In today’s rising interest rate environment, a variable mortgage seems wrought with issues. Since the beginning of 2022, purchasers with a variable rate have seen the overnight rate shoot up 3%. For those who have recently bought a home in Toronto, this has resulted in a sharp rise in the monthly payment. However, for those with a variable mortgage possessing constant payments, the principal payments have diminished, potentially beyond the trigger rate.
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What is The Trigger Rate?
The Trigger Rate is the interest rate when the monthly obligation of a fixed payment, variable rate mortgage does not serve the outstanding debt.
To understand just how the trigger rate affects the everyday mortgage holder, one must first understand some basic mortgage terms to better understand how mortgages affect them.
Closed vs Open
Every mortgage in Canada is either considered closed or open. A closed mortgage means that the mortgagor (borrower) is obligated to hold the mortgage for the length of the term. The most common term length in Canada is 5 years, though some banks offer different durations, such as 3 year options.
Should the borrower wish to close the obligation (by, for example, selling the property), a prepayment penalty applies. This penalty essentially allows the lender to recoup some lost interest to which it was originally entitled. The most common prepayment penalty is 3 months worth of interest on the loan.
Conversely, in an open loan, the mortgage can be repaid at any time without any penalty whatsoever. Open mortgages typically carry higher interest rates, as there is no guarantee the lender will earn the interest for the entire length of the loan.
The amortization is the length for which the loan is designed. The term of the mortgage is typically less than the amortization. While most Canadian mortgages are 5 years in length, they are designed as if full repayment would be achieved in 25 years. However, after the first 5 of the 25 years, the mortgage is up for renewal (usually at a different rate).
Variable VS Fixed Rate Mortgage
A fixed mortgage carries a set, unchanging interest rate through the length of the term. Upon signing, the borrower and lender agree to a specific rate or rates that will hold for the duration of the mortgage. No changes can be made to this rate once the mortgage has begun.
A variable mortgage, however, works by setting a relative interest rate. The lender chooses a benchmark to base their lending interest rate (from either the prime rate in Canada, or the overnight rate) and as this benchmark changes, so does the interest rate of the loan.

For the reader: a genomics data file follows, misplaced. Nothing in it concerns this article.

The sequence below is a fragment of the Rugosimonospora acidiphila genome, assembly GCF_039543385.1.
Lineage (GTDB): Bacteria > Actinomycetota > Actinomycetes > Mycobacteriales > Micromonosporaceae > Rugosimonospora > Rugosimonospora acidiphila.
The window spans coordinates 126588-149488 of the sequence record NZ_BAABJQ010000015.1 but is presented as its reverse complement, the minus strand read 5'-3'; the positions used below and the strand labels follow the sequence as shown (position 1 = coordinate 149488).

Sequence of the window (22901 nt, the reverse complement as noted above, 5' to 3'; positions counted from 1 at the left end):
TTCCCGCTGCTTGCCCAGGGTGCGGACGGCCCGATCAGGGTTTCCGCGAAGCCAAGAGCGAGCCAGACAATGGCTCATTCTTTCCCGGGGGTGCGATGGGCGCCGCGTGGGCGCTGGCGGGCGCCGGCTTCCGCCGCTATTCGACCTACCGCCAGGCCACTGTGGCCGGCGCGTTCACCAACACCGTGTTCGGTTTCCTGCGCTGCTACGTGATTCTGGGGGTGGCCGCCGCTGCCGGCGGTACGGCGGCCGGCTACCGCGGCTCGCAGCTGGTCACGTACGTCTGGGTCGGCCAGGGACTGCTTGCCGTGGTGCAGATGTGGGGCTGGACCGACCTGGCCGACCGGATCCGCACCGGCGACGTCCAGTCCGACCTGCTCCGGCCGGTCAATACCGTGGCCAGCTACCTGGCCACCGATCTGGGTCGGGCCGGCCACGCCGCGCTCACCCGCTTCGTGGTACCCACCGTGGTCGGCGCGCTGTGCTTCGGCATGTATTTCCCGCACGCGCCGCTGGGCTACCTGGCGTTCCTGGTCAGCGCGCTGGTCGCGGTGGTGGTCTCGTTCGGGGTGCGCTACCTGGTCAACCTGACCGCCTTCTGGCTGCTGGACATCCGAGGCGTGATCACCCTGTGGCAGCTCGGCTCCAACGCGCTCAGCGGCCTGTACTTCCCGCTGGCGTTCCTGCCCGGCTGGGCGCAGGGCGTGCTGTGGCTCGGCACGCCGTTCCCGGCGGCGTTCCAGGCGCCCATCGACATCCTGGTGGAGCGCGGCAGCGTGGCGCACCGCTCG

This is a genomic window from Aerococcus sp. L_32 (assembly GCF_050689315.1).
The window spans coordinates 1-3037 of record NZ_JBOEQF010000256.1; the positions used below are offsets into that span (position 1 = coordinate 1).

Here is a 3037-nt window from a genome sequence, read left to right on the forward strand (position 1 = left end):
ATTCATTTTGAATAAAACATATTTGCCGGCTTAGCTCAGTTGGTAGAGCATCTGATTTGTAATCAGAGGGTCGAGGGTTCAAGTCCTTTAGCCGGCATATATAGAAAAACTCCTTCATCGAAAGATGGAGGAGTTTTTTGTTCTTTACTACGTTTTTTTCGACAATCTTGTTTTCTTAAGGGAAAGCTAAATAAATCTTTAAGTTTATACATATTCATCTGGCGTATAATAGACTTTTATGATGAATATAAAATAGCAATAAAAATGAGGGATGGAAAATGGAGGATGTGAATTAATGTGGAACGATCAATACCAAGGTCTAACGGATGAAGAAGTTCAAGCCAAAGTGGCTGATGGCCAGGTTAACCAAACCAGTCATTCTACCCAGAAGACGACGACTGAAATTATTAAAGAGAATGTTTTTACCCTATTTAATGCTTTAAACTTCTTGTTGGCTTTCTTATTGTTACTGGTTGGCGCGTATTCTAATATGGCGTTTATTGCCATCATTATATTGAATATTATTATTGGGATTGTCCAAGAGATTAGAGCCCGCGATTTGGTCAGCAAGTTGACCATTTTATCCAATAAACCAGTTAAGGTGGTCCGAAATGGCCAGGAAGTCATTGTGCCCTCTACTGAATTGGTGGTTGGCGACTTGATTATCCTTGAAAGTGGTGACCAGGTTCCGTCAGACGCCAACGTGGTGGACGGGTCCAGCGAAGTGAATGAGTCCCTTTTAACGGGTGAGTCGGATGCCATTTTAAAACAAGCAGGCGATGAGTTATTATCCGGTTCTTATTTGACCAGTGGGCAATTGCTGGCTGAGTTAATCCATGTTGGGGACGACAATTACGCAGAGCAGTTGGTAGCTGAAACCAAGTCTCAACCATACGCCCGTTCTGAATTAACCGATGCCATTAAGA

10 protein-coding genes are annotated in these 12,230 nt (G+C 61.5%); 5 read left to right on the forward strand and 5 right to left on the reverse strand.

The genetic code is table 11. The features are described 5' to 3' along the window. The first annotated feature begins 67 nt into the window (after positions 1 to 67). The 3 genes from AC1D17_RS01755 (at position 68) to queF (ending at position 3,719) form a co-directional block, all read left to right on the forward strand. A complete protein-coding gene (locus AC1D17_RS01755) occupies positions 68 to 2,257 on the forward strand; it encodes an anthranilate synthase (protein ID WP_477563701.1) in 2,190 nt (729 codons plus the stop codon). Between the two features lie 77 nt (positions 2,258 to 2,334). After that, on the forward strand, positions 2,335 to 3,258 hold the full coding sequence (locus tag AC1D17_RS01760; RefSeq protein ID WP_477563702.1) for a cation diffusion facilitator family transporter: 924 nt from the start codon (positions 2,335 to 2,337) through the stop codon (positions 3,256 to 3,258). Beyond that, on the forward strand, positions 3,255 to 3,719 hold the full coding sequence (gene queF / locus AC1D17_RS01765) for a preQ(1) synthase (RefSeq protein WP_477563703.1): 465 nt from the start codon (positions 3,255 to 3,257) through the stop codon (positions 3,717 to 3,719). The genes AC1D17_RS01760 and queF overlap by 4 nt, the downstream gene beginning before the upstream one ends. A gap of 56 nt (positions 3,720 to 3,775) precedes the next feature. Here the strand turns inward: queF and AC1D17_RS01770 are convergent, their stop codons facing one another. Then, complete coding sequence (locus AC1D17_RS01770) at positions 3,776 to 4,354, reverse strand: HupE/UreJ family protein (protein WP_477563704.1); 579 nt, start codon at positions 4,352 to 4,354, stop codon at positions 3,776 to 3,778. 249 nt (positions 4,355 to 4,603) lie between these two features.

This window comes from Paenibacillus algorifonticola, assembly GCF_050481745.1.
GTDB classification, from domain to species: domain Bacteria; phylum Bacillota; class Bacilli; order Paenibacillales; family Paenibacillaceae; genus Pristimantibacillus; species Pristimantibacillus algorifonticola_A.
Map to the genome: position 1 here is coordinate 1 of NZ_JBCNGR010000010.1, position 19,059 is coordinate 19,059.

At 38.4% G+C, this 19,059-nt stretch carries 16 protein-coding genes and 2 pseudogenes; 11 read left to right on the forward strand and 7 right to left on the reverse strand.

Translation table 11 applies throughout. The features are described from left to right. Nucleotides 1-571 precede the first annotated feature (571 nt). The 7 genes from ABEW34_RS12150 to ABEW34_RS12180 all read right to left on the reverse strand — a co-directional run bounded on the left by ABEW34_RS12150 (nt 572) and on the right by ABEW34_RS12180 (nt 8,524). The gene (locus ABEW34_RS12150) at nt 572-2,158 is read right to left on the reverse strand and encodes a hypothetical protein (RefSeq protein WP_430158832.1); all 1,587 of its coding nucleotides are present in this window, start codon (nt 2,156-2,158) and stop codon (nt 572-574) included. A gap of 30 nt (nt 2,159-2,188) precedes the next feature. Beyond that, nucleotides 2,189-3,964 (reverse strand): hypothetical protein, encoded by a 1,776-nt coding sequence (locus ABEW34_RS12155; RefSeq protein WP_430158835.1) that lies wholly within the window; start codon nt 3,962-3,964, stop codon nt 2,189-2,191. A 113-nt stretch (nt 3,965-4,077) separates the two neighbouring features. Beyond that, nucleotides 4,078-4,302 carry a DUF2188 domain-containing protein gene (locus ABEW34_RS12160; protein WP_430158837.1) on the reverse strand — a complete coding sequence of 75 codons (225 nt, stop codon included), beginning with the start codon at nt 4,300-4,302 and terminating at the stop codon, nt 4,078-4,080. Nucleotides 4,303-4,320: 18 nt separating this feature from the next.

Variable mortgages can be closed or open. An open variable mortgage is essentially an open-ended loan that can be repaid at any time. During the time the loan is active, the borrower pays market rates. A closed variable mortgage is a lending option where the borrower is committed to pay the market rate, whatever it may be, for the length of the term.
Payments: Fixed or Variable
Most commonly in a variable rate mortgage, changes to the interest rate automatically affect the payment amount. Each payment will be allocated towards a certain amount of principal repayment, and the balance to repay interest accrued. As the interest rate rises, variable payments rise with it.
However, if the borrower elects to have the payment fixed throughout the term, the payment’s allocation of principal and interest will shift to ensure that any interest accrued is covered, with the balance repaying principal. This, in turn, shifts the amortization of the mortgage. Instead of
Putting it all Together: The Trigger Rate
Now that we’ve rocketed through the terms necessary to understand Canadian Mortgages, we can finally understand the trigger rate.
In a fixed payment, variable rate mortgage (closed OR open), the trigger rate is a reference to the rate at which the bank considers the mortgage “non-performing”. In other words, the total amount paid does not cover a satisfactory amount of principal and interest.
The Trigger Rate is the point at which the bank is no longer satisfied the loan is performing as it should.
Calculating the Trigger Rate
From the definition, it might seem that the trigger rate is simply when 100% (or more) of the payment is allocated to interest and there is no principal repayment. However, each bank has different comfort levels with repayment and amortization lengths, and can set this rate far below the trigger rate.
Trigger Rate Consequences
So, what happens when the mortgage reaches the trigger rate? Typically, borrowers have three options:
- Pay a lump-sum amount against principal to bring the loan back within tolerance,
- Payout the loan, either by sale or refinance, or
- Let the loan default, usually starting Power of Sale proceedings.
Trigger Rates are a complex and diverse topic, but they do not have to be something to fear. Understanding the consequences of a variable rate mortgage with set payments is important prior to getting involved in the purchase of a property. If you have questions about Trigger Rates, contact us.